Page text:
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Television: Genre-Specific Resources
A guide to researching topics related to television.
Animated shows are created through artwork like drawings, claymation, or CGI. They are generally for children, but there are several shows that use animation to present satirical, sexual, violent, crude, or other adult themes. Examples include:
This comprehensive reference to TV cartoon shows covers 75 years. Published in two volumes, this book is alphabetically arranged by title, and discusses each cartoon show, providing production credits and offering commentary on elements such as development, characters, style, and the show's overall significance.
Documentaries show real-life events, often in shocking or controversial ways. Docudramas are similar but retell the events using actors and may add embellishments. Examples include:
Addressing the wide range of programmes and formats from news, to documentary, to popular factual genres, Annette Hill's new book examines the ways viewers navigate their way through a busy, noisy and constantly changing factual television environment.
This book rethinks the notion of documentary, in terms of theory, practice and object/s of study. Drawing together 26 original essays from scholars and practitioners, it critically assesses ideas and constructions of documentary and proposes new tools and arguments with which to examine this complex terrain.
Reality shows allegedly portray people in unscripted situations, but they are usually based on an unorthodox or unusual premise and seek to create drama. Some involve competitions where people can win prizes for certain skills or for outlasting other contestants. Examples include:
This book provides an up-to-date account of how reality TV has developed, why it has become the most popular genre on television today, and how the explosion in reality TV signals new developments in American media culture.
This essay collection focuses on the gendered dimensions of reality television in the United States and Great Britain. Through close readings of a wide range of reality programming, the contributors think through questions of femininity and masculinity, as they relate to the intersections of gender, race, class, and sexuality.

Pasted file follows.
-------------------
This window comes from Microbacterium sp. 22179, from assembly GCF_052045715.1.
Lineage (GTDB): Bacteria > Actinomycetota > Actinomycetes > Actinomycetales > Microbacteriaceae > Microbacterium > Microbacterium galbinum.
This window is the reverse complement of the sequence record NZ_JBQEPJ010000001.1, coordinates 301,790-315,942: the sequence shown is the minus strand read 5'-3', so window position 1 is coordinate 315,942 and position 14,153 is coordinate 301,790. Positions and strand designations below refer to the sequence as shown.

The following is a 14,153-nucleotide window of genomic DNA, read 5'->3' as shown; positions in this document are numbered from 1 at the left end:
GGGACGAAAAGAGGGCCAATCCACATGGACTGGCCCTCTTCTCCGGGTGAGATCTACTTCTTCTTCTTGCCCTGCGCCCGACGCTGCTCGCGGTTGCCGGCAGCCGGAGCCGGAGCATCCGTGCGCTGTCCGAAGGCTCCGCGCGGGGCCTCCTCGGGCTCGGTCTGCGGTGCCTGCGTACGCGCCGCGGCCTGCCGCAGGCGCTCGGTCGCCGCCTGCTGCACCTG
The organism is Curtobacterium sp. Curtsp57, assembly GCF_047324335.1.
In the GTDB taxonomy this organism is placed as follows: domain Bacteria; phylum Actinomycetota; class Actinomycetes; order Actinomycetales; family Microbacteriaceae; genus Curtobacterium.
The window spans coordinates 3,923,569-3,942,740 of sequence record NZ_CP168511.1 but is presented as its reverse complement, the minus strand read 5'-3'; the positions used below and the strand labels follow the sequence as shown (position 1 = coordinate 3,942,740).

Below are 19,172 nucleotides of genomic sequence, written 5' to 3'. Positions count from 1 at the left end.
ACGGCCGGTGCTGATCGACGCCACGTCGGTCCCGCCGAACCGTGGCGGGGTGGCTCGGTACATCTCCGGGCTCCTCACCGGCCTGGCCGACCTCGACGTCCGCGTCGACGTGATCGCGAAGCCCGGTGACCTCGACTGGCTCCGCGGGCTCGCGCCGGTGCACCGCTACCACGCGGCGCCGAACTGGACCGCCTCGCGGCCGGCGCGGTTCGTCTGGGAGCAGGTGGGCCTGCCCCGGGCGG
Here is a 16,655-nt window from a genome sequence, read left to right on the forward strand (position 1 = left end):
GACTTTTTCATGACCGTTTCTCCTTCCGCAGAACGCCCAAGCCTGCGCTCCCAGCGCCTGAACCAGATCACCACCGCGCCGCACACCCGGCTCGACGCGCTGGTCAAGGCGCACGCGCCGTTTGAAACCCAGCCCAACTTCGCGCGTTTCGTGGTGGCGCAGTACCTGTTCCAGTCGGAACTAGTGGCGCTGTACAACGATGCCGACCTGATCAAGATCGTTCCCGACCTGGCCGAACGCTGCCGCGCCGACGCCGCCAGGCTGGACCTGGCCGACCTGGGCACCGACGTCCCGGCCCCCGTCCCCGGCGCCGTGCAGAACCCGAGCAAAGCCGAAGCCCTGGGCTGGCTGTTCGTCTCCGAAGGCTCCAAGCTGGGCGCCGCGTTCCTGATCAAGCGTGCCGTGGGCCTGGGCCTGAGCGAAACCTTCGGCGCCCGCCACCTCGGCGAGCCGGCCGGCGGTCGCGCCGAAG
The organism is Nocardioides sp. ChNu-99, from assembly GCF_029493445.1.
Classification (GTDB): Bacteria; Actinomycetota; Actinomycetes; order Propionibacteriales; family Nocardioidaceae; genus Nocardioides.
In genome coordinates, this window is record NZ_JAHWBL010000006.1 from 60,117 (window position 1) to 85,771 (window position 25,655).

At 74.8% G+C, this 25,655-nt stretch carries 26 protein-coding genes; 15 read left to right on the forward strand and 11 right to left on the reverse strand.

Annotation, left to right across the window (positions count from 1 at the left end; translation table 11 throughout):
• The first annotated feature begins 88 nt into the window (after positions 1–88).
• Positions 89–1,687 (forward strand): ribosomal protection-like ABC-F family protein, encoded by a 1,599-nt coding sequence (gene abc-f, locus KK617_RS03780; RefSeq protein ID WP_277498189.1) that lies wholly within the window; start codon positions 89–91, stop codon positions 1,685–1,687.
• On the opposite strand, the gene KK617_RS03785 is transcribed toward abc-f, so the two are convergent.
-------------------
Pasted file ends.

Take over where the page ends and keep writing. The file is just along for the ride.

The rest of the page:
Comedies are generally presented in half hour format and feature the wit, situations, and hijinks of a recurring set of characters. Examples include:
This book is the first sustained critical analysis of Cult British TV comedy from 1990 to the present day. The book examines 'post-alternative' comedy as both 'cult' and 'quality' TV, aimed mostly at niche audiences and often possessing a subcultural aura. It includes case studies of Vic Reeves and Bob Mortimer and the sitcom writer Graham Linehan, as well as sketch shows and the emergence of 'dark' and 'cringe' comedy.
In this book we can watch the growth of the sitcom, following the path that leads from Lucy to The Phil Silvers Show; from The Dick Van Dyke Show to The Mary Tyler Moore Show; from M*A*S*H to Taxi; from Cheers to Roseanne; from Seinfeld to Curb Your Enthusiasm; and from The Larry Sanders Show to 30 Rock.
Educational programs are often designed to teach children early literacy, math, and social skills, but there are several popular adult education shows about science, technology, history, and other subjects. Examples include: